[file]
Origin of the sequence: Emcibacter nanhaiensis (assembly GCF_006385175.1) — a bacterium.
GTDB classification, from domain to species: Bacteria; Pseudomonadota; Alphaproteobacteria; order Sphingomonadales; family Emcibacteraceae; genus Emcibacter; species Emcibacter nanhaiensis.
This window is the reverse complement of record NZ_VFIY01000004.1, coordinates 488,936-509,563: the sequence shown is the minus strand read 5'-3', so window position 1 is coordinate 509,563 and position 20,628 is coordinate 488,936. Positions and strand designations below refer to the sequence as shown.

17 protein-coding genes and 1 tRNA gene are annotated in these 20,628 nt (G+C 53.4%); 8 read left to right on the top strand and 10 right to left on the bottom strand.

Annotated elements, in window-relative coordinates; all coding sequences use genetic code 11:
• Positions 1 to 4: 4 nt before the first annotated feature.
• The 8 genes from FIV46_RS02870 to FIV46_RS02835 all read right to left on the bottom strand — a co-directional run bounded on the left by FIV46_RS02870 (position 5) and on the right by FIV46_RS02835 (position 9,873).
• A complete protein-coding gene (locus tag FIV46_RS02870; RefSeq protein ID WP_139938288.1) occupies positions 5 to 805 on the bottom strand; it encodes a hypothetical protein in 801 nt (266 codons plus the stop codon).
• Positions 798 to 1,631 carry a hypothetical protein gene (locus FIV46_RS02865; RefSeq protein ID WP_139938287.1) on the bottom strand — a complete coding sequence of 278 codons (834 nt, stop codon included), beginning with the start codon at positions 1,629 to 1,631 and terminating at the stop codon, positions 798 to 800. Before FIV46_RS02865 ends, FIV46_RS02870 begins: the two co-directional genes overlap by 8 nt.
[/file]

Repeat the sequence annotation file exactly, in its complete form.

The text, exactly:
Origin of the sequence: Emcibacter nanhaiensis (assembly GCF_006385175.1) — a bacterium.
GTDB classification, from domain to species: Bacteria; Pseudomonadota; Alphaproteobacteria; order Sphingomonadales; family Emcibacteraceae; genus Emcibacter; species Emcibacter nanhaiensis.
This window is the reverse complement of record NZ_VFIY01000004.1, coordinates 488,936-509,563: the sequence shown is the minus strand read 5'-3', so window position 1 is coordinate 509,563 and position 20,628 is coordinate 488,936. Positions and strand designations below refer to the sequence as shown.

17 protein-coding genes and 1 tRNA gene are annotated in these 20,628 nt (G+C 53.4%); 8 read left to right on the top strand and 10 right to left on the bottom strand.

Annotated elements, in window-relative coordinates; all coding sequences use genetic code 11:
• Positions 1 to 4: 4 nt before the first annotated feature.
• The 8 genes from FIV46_RS02870 to FIV46_RS02835 all read right to left on the bottom strand — a co-directional run bounded on the left by FIV46_RS02870 (position 5) and on the right by FIV46_RS02835 (position 9,873).
• A complete protein-coding gene (locus tag FIV46_RS02870; RefSeq protein ID WP_139938288.1) occupies positions 5 to 805 on the bottom strand; it encodes a hypothetical protein in 801 nt (266 codons plus the stop codon).
• Positions 798 to 1,631 carry a hypothetical protein gene (locus FIV46_RS02865; RefSeq protein ID WP_139938287.1) on the bottom strand — a complete coding sequence of 278 codons (834 nt, stop codon included), beginning with the start codon at positions 1,629 to 1,631 and terminating at the stop codon, positions 798 to 800. Before FIV46_RS02865 ends, FIV46_RS02870 begins: the two co-directional genes overlap by 8 nt.